What makes a great startup landing page?

This past week, I spent some time perusing all the 2021 Greylock company websites in preparation for this year’s Techfair. After looking through quite a few, I began to notice the same patterns emerge.

That made me wonder…

Why did every landing page seem to have the same structural elements?

To begin answering this question, I studied up on all 57 company sites and took a design inventory of each. Here are my most noteworthy observations and theories.

For the most part, the landing pages shared the same common elements.

A sketch of a typical landing page
Sketch of a typical landing page

It starts with a Hero section.

I imagine this section is the best opportunity to catch someone’s attention and stay on the page. Everything here needs to be clear, compelling, and engaging because it’s the first thing that someone sees when they open your website.

Here’s what the best hero sections I noticed had:

  1. Clear, concise, and useful copy
  2. Engaging visuals
  3. Call-to-action

Diving deeper…

1. Clear, concise, and useful copy

The key idea here is to make every word count. Cut out any words that don’t have a purpose. Replace words that weakly convey what you mean with their more cogent counterparts. Add words that bring clarity.

Kind of like this:

Instawork (Series C)

2. Engaging visuals

Design’s the next big thing. We’ve arrived at a point where an MVP, or minimum viable product, will no longer cut it. It’s now the MLP or minimum lovable product, that will keep potential customers interested and engaged. Including snazzy hero images and fun animations or illustrations are a couple of ways to transform an MVP into an MLP by adding surprise and delight.

My favorite:

Figma (Series D)

3. Call-to-action

Let’s say you knocked it out of the park with your copy and visuals, and the potential customer is hooked. Now’s your chance to rein them in with a call-to-action and thus begin the process of conversion. Some examples of call-to-actions I came across often:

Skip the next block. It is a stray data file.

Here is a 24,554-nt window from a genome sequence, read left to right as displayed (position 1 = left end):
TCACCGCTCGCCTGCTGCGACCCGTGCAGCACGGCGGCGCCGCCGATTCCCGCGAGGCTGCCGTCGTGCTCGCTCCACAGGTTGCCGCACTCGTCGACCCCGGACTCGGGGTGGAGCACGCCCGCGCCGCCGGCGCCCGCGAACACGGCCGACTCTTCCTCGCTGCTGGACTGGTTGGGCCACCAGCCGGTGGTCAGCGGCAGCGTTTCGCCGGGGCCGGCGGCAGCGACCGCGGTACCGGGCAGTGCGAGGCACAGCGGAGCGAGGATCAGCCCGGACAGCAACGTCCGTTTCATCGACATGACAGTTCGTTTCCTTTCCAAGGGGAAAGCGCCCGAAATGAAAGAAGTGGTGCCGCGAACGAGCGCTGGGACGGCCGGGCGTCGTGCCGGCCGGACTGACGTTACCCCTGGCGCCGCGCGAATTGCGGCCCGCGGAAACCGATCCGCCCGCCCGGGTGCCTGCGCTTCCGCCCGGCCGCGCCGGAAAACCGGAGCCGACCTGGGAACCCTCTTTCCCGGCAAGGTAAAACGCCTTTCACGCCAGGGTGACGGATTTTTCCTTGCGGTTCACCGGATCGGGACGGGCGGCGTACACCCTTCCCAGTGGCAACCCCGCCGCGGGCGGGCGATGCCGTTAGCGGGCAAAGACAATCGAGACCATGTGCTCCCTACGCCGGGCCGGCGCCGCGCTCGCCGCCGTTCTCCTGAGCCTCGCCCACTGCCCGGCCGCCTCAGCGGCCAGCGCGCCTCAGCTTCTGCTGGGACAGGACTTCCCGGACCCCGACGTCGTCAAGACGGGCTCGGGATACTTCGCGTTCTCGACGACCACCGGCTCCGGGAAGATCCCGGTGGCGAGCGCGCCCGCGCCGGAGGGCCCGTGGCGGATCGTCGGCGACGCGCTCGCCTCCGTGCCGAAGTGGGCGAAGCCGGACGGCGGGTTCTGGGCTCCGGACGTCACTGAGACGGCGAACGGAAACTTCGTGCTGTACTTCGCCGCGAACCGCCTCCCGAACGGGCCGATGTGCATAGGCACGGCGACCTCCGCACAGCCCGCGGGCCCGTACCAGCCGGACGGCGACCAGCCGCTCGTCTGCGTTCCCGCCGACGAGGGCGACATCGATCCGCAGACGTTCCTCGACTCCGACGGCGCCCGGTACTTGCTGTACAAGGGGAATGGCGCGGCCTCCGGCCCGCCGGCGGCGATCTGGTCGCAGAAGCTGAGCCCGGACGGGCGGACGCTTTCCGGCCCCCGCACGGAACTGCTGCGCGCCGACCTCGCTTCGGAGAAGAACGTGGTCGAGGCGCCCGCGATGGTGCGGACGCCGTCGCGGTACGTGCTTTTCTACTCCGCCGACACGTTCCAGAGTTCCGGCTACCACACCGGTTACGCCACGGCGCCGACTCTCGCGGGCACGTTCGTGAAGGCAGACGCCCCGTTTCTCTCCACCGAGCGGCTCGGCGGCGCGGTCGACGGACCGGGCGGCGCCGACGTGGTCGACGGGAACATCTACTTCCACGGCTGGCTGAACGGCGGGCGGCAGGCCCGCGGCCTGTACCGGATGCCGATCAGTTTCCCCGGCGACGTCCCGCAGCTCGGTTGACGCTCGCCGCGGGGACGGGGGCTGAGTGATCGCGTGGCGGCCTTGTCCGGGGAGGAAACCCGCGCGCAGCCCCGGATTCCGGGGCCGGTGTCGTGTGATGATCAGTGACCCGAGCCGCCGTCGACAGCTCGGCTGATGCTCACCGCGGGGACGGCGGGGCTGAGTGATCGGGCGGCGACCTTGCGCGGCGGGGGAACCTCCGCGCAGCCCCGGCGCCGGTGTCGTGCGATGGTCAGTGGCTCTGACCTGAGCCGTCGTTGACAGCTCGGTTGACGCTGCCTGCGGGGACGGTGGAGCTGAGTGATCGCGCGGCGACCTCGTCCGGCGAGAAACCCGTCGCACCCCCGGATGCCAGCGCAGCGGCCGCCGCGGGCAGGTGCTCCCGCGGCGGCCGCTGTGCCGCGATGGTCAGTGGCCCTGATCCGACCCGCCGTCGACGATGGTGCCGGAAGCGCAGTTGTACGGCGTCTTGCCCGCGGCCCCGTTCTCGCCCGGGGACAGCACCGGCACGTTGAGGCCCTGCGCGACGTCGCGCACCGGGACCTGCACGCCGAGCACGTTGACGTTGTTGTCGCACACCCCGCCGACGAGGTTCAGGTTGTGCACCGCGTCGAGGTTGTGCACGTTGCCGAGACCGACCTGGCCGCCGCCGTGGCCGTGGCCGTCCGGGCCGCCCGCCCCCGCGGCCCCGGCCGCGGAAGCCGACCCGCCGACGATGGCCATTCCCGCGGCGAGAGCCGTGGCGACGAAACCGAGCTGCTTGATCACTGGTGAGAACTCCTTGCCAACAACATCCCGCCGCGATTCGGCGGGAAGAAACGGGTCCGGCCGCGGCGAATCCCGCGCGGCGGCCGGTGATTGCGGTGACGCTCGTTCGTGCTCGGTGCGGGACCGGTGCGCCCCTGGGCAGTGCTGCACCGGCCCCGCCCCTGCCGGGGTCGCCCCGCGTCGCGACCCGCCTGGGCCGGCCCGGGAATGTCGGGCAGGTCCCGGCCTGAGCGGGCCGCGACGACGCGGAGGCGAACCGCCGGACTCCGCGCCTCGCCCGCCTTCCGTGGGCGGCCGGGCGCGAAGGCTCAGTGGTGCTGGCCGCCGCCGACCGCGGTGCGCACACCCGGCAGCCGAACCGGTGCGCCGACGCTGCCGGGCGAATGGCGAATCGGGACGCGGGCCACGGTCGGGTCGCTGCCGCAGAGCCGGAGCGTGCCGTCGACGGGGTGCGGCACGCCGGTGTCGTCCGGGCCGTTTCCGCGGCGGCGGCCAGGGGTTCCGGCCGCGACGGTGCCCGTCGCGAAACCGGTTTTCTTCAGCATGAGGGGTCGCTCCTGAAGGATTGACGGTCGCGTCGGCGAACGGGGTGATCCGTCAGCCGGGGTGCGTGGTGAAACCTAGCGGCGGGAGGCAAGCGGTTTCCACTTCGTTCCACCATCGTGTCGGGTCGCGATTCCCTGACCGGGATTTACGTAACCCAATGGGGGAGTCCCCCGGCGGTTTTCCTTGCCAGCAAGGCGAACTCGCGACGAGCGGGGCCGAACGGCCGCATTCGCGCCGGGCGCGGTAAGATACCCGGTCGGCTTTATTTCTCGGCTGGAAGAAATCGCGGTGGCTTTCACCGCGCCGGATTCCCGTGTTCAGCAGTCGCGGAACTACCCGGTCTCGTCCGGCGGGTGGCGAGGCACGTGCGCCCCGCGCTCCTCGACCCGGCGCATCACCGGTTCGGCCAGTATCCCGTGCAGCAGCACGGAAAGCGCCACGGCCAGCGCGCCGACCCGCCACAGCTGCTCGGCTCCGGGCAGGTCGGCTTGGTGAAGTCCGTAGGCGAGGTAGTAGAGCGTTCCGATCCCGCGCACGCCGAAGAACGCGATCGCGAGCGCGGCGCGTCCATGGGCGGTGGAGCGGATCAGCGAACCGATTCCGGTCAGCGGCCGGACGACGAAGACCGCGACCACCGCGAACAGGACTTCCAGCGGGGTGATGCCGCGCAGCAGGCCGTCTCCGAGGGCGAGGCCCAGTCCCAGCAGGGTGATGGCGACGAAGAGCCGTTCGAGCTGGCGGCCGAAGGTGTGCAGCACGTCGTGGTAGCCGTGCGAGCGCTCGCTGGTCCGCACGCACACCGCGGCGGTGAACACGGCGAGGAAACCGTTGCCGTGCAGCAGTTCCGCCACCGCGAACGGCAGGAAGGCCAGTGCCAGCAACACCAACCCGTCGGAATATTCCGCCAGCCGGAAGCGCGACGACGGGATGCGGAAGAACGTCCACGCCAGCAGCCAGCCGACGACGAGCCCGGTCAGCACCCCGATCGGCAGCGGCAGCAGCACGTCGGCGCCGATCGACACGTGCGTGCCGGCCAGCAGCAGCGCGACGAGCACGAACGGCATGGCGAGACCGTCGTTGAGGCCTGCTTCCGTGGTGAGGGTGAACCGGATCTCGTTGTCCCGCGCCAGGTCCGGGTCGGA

• Sign-up: Sign up, Get started, Get started free, Start free, Start free trial
  • Demo-related: Sign up for a demo, Watch demo, Get a demo, Try X for free, Schedule a demo, Watch video, Request a demo
  • Other: Join the waitlist, Get early access, Contact us, Learn more, Download

Here’s one that doesn’t use a standard CTA but rather one unique to the company’s core product:

Coda (Series C)

Together, these components make for a powerful introduction and entry point to your product and company.

Then segues into the persuasive body.

Sandwiched between the hero section and ending call-to-action is the body. In this section, I noticed each company employs different techniques to eliminate doubt, establish trust, and build initial rapport with prospective users.

There are different things you can do here. But I found that there’s a base that contains pretty essential elements that make a landing page, in essence, a landing page.

This includes:

Usually in three steps. The main question you’re trying to answer for the user here is how does it work?

Nova Credit (Series B)

What are the key features? What do they do for your target market, and why should they care? Tell it to the world.

Instabase (Series B)

Principles of persuasion come into play here — so do ethos, logos, and pathos.

––– Testimonials

Testimonials employ Robert Cialdini’s 5th and 6th principles of persuasion: liking and social proof.

When it comes to decision-making, people will often see what other people are doing before making up their minds. Even further than that, they want to see what people they like are doing. The more the user associates with and likes a person, the more likely they will be influenced by the person to act.

Featuring individuals, their words, and perhaps background info through testimonials is an ethos and pathos tactic that does this job well. Each component contributes towards the appeal to the product’s target market:

  1. Images of friendly, likable people establish liking (Ethos)
  2. Quotes show proof that the product is effective and life-changing (Pathos)
  3. Background info strengthens liking if you share similar backgrounds or roles (Ethos)
Sym (Series A)

––– Companies and Partners